The effect that the atmospheric parameterization has on an upper ocean model for El Niño is examined. The model tests are conducted by imposing wind perturbation on simple mean states driven by constant winds. Westerly wind perturbations in the western part of the model basin excite Kelvin waves that propagate to the east. Under southerly mean winds, this Kelvin wave propagates to the east without any signal in the SST, but large SST anomalies are generated upon reflection of the Rossby waves. Much weaker changes in the southerly winds near the eastern coast produce SST anomalies that mimic those generated by the westerly wind changes. Such a counter-example to remotely forced Kelvin wave theories for El Niño also arises when the southerly stress anomaly is held off the coast by 200 km. Sea-level changes associated with the westerly and southerly wind perturbations are markedly different. The rapid adjustment of the atmosphere to the ocean appears to be a necessary conditions for successful simulations of the El Niño warming.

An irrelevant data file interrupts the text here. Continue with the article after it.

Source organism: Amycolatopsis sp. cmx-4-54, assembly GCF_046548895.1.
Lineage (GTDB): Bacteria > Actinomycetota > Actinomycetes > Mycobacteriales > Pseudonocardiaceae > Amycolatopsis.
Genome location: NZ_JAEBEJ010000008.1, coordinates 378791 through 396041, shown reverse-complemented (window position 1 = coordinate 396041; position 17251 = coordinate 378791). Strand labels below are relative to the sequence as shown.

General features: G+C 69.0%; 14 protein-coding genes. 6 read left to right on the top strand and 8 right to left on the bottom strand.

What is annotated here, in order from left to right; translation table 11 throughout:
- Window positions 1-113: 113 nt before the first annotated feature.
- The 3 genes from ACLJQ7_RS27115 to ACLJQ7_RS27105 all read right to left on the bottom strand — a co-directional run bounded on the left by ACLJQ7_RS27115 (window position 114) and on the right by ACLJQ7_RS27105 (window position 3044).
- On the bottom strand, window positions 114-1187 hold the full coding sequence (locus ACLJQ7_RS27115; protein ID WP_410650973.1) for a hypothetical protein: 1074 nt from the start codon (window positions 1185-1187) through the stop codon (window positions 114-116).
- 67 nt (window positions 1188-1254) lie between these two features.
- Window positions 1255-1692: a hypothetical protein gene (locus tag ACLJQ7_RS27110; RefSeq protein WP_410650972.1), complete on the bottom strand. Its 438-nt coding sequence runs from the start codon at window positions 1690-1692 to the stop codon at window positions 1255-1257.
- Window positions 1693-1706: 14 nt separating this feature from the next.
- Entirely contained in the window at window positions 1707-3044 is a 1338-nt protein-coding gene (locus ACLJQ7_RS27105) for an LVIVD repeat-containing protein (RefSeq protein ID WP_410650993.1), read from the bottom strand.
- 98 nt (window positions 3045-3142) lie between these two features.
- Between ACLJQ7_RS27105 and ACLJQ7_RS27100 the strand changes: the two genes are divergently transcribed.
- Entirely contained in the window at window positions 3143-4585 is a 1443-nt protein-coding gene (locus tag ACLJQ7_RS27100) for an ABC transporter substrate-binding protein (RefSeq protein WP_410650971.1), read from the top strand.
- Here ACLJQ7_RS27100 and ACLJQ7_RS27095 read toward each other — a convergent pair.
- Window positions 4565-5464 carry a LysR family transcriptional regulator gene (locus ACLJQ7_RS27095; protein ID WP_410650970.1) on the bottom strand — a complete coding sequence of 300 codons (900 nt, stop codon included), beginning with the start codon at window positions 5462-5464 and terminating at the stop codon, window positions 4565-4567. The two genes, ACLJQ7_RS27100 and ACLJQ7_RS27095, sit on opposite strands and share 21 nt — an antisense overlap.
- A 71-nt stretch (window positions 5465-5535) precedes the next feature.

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Paul S. Schopf and Andrew Loughe

Abstract